Guidelines for executing Living Wills
An adult of sound mind and having the capacity to communicate, relate and comprehend the consequences of executing the document, without any form of coercion or compulsion, may voluntarily execute such a written document in the presence of two independent attesting witnesses. Such document must clearly reflect informed consent and unambiguously instruct as to when medical treatment may be withdrawn and must specify which treatments are not to be administered. Further, it should state the name of a guardian who will give consent to withdraw treatment in accordance with the advance directive. The document must be signed by a Judicial Magistrate of First Class (JMFC) and one copy of such document is preserved by the JMFC in his office, in addition to keeping it in digital format. The JMFC after satisfying himself with the informed consent of the executor and the contents of the document forwards a copy of the same to the Registry of the jurisdictional District Court for registration and preservation.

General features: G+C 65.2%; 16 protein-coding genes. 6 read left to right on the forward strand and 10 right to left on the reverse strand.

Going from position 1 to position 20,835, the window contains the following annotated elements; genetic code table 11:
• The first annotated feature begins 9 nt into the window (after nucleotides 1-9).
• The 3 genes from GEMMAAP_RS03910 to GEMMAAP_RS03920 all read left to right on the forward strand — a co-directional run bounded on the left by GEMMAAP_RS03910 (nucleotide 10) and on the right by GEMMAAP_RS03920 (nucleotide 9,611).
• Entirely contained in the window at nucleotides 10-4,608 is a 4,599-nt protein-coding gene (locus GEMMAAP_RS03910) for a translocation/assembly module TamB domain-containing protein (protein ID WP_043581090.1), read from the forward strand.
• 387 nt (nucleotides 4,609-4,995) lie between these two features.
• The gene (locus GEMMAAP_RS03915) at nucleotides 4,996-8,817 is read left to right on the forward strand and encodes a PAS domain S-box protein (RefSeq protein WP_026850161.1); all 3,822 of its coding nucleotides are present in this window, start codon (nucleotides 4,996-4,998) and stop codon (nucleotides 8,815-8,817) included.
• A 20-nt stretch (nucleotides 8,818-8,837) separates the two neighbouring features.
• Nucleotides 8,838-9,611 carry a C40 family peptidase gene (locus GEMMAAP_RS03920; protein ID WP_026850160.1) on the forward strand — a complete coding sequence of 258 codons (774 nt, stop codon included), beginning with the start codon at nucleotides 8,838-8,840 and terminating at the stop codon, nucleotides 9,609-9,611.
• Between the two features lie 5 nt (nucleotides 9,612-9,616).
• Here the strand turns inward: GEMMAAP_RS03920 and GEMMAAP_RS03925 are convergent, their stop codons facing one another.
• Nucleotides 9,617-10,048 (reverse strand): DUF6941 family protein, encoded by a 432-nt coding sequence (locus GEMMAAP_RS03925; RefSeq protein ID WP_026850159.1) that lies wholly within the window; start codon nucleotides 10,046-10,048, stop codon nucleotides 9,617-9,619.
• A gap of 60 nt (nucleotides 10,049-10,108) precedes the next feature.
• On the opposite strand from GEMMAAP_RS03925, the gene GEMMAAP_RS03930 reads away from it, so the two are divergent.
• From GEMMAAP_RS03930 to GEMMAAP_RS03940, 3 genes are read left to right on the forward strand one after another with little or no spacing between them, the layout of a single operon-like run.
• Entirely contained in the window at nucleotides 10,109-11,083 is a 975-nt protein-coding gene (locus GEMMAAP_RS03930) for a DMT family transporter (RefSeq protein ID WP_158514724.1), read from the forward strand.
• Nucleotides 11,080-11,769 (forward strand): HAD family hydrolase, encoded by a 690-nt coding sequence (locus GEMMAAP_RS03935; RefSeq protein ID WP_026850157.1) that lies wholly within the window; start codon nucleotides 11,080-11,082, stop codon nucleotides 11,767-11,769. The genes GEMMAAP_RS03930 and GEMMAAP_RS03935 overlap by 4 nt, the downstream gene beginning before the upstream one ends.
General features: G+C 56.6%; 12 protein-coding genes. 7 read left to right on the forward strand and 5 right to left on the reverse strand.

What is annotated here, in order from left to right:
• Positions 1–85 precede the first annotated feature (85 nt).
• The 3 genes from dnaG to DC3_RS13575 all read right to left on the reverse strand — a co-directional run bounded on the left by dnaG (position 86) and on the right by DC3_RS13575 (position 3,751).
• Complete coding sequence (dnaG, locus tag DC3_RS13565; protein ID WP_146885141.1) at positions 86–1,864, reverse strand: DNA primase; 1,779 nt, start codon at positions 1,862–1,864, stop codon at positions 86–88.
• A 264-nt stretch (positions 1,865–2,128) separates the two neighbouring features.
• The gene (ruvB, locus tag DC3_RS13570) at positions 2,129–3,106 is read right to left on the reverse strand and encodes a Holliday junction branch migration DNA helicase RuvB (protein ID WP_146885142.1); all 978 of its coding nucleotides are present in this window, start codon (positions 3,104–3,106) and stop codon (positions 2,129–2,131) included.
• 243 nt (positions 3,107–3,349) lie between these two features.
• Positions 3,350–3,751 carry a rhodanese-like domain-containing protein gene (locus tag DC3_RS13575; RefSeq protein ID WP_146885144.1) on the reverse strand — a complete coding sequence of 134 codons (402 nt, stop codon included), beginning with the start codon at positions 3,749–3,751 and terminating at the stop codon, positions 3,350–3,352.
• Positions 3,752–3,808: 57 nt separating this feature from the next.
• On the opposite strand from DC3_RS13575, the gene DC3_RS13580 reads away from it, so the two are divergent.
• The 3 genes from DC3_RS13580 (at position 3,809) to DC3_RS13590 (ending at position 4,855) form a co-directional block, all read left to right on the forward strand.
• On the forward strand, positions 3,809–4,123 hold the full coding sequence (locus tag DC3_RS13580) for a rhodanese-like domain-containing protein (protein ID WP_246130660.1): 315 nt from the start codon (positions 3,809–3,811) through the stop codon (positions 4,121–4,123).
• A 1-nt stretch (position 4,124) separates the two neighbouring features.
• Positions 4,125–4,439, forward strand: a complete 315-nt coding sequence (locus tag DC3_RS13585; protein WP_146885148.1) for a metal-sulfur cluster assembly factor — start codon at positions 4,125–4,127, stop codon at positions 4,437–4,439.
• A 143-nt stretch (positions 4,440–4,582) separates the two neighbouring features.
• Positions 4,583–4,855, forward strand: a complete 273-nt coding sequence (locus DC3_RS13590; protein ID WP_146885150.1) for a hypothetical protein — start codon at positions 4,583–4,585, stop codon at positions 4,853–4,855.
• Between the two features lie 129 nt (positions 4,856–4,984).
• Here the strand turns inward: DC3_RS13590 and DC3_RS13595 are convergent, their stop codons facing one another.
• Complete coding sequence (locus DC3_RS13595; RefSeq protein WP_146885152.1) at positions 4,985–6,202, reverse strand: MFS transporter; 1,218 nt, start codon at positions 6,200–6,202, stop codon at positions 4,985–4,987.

Procedure for executing Advanced Directives
The treating physician of the patient shall refer the matter to the concerned hospital who shall constitute a Medical Board consisting of the Head of the Treating Department and at least three experts with experience in critical care and with overall standing in the medical profession. The decision of the Medical Board, after examining the patient, shall be communicated to the Jurisdictional Collector who shall then constitute another Medical Board comprising the Chief District Medical Officer as the Chairman and three expert doctors. If on visiting the patient, this board is in consonance with the opinion of the board constituted by the hospital, the decision will be communicated to the JMFC. The JMFC will then visit the patient at the earliest to authorize the implementation of the document.
The Supreme Court in the present case has through this judgment endeavored to balance two facets of Article 21. One thing which every man deserves in his life is the Right to life as well as the Right to die with dignity. The sanctity of human life does not imply the forced continuation of existence in pain and suffering. For a person suffering from a terminal illness with no hope of recovery, it would be inhumane to compel him to continue to live a painful life. These instances are not of extinguishing life but only of accelerating the process of natural death, which has already commenced.